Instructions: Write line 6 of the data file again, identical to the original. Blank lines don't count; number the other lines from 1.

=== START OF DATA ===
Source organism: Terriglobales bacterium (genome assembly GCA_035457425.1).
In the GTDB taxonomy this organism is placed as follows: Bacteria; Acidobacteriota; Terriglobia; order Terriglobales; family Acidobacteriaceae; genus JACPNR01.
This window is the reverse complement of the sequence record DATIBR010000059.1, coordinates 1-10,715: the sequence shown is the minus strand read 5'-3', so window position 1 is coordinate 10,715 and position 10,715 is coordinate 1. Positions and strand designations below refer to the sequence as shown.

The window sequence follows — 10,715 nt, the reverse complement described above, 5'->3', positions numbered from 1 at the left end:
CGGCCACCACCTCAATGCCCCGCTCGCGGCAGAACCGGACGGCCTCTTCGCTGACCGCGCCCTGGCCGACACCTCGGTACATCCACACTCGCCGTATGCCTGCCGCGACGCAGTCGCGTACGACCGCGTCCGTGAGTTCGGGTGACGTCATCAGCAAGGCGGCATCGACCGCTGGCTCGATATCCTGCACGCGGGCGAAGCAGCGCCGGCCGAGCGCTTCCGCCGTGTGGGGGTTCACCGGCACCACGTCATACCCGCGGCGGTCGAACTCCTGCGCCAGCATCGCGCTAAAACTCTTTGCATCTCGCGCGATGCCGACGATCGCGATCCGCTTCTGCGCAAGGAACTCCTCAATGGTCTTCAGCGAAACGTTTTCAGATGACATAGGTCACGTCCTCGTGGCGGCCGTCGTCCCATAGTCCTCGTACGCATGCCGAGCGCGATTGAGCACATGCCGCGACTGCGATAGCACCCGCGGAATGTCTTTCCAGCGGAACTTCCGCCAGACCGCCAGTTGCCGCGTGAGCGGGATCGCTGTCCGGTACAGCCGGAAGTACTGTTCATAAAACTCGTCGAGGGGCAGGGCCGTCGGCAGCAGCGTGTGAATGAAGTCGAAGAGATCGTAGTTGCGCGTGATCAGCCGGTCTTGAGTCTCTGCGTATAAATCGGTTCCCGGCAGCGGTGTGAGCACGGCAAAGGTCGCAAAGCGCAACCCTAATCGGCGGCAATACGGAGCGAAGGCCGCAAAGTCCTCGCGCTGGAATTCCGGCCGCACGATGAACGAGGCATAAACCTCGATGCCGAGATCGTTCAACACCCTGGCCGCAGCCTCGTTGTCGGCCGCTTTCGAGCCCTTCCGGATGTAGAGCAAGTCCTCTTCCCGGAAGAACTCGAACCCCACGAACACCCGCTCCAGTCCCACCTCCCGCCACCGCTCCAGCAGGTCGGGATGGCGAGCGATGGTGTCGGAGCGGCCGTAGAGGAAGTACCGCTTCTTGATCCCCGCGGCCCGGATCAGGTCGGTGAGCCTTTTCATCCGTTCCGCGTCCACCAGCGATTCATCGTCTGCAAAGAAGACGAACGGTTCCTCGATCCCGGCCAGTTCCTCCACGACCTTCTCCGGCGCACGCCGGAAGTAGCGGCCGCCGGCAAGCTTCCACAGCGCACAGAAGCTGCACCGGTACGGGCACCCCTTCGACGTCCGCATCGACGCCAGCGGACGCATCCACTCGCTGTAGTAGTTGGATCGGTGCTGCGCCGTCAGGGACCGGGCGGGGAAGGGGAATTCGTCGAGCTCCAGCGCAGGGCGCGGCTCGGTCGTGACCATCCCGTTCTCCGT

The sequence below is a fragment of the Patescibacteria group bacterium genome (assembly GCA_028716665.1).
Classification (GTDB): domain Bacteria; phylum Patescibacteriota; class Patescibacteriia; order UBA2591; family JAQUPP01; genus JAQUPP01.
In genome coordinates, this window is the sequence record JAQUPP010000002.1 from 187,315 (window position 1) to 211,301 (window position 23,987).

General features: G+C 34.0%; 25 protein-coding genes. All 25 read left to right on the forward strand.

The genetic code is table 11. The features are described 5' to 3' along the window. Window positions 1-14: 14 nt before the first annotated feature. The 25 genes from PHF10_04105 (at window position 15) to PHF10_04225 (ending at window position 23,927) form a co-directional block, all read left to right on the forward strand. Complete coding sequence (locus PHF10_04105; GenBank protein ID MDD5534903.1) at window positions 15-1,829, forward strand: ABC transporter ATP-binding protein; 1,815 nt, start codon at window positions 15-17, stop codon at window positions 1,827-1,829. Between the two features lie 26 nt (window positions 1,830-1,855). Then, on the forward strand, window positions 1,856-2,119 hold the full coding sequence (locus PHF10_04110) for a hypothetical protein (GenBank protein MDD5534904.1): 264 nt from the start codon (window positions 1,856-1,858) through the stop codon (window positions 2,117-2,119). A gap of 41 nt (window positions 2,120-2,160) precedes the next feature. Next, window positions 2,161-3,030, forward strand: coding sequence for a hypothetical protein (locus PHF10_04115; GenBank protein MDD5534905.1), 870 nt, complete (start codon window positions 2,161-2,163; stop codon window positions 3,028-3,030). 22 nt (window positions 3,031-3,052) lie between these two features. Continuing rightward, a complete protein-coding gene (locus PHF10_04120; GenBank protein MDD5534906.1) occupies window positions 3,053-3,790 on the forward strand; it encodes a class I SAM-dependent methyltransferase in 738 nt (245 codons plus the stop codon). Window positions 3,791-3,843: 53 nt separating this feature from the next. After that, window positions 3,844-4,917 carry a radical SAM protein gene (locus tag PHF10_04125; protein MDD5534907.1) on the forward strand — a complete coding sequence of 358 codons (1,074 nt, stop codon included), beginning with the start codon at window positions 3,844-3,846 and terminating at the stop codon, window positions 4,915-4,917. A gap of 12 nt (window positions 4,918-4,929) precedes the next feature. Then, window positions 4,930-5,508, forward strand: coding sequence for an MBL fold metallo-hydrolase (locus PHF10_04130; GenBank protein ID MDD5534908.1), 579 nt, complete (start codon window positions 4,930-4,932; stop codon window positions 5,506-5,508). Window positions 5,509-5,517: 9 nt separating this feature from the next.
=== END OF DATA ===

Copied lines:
The sequence below is a fragment of the Patescibacteria group bacterium genome (assembly GCA_028716665.1).